Gaza Strip: Ad hoc specialized surgeries

October 7, 2011

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Gaza Strip: Ad hoc specialized surgeries © Isabelle Merny / MSF

The number of people in the Gaza Strip suffering the after-effects of serious injuries has increased in recent years. However, with the embargo currently in effect, it is very difficult to obtain access to appropriate, specialized care. In July 2010, MSF signed an agreement with the Gaza health authorities and opened a reconstructive surgery program. In September 2011, 24 patients received treatment through an ad hoc hand surgery mission.

Following the Israeli military's December 2008 "Cast Lead" offensive and with a growing number of domestic accidents, many Gaza residents suffer from disabling wounds that require reconstructive surgery, also known as non-emergency or revision surgery, after their initial medical-surgical treatment. Highly-specialized surgery is required for very complicated cases.

It is difficult to obtain such specialized care in the Gaza Strip today. Patients must wait for months to obtain permission to leave and undergo surgery in a third country (including Jordan, Israel and Egypt). As a result of the Israeli embargo and restrictions on travel and movement, Gazan doctors and surgeons are also unable to leave the Territory to obtain training and/or refresher courses abroad.

In July 2010, MSF signed an agreement with the Gaza health authorities and opened a reconstructive surgery program. Several times a year, MSF teams composed of surgeons, operating room nurses and anesthetists conduct ad hoc missions, during which they work closely with surgeons and hospital teams from Nasser Hospital in Khan Yunis, in the southern Gaza Strip.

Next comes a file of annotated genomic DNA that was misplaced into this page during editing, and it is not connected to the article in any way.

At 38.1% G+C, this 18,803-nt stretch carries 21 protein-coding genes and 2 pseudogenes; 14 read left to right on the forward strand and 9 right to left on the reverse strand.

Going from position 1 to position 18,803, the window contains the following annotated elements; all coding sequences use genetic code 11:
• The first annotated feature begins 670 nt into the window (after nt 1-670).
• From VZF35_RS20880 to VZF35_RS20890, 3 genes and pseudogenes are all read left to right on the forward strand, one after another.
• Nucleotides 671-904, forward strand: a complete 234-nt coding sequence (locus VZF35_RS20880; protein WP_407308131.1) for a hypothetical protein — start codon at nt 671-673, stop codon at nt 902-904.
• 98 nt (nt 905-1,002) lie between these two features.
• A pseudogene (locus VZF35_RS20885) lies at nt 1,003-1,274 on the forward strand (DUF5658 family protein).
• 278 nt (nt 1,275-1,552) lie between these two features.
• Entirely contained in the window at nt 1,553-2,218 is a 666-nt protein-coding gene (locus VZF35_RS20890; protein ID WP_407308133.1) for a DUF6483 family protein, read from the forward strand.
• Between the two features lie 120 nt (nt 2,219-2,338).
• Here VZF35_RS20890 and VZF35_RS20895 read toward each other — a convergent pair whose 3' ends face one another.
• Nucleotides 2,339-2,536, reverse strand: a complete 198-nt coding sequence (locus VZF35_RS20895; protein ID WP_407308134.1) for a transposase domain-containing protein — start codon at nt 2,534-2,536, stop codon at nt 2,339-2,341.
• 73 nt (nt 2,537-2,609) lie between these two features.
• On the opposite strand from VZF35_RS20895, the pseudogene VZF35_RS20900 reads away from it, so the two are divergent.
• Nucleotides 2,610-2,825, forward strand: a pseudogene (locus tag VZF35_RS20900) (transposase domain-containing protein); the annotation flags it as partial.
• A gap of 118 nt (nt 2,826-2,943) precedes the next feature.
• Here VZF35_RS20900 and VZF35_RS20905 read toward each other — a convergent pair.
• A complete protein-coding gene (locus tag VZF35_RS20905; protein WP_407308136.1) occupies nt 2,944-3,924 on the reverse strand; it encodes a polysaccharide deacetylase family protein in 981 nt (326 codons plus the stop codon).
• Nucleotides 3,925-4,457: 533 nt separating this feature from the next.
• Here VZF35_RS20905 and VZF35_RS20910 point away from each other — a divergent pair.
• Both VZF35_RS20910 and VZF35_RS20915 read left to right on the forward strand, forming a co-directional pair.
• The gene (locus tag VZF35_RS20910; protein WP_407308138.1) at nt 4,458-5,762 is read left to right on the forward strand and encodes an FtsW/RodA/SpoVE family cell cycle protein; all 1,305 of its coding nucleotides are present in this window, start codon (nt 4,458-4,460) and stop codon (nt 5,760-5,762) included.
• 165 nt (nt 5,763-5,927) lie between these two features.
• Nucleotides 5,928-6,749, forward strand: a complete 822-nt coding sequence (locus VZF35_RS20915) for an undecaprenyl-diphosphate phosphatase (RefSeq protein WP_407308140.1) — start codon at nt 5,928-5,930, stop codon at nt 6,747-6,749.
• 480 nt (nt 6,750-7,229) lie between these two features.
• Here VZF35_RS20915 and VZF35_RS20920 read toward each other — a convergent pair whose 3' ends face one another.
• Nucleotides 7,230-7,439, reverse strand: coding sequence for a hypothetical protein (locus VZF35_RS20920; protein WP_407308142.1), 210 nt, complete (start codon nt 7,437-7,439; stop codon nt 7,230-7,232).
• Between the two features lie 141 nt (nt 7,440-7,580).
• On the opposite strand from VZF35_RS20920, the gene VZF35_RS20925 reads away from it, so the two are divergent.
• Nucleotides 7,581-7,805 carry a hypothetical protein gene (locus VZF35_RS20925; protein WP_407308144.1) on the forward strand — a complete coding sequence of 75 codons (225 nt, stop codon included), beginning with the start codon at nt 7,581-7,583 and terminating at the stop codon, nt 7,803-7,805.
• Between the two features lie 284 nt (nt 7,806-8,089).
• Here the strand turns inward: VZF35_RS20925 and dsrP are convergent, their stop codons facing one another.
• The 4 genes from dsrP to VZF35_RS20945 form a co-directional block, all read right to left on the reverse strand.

Our patients have complicated injuries or severe burns that affect the normal use of their limbs. After their surgery, they receive rehabilitation treatment (bandages and physical therapy) in one of MSF's two clinics in Gaza. The objective is to ease their pain, help them to recover adequate mobility and, to the extent possible, reduce the social and psychological impacts of their wounds.

In September 2011, a French hand surgeon joined the MSF program. Over five days, the joint team operated on 24 patients suffering from the after-effects of burns, hand wounds, skin contracture (axillary, elbows and hands), finger amputations and syndactylism (a congenital malformation characterized by attachment and the partial or complete fusion of two or more fingers or toes).

This kind of joint program also provides an opportunity for MSF staff and Gaza doctors to exchange and share medical, surgical and anesthetic techniques, particularly with regard to treating young children.

* Because fuel supplies in the Gaza Strip are limited, its only electrical power plant has slowed operation. Power interruptions occur daily. As a result, the population makes do with the resources at hand - generators, contraband gas canisters, candles and oil lamps. Their use can result in serious domestic accidents.

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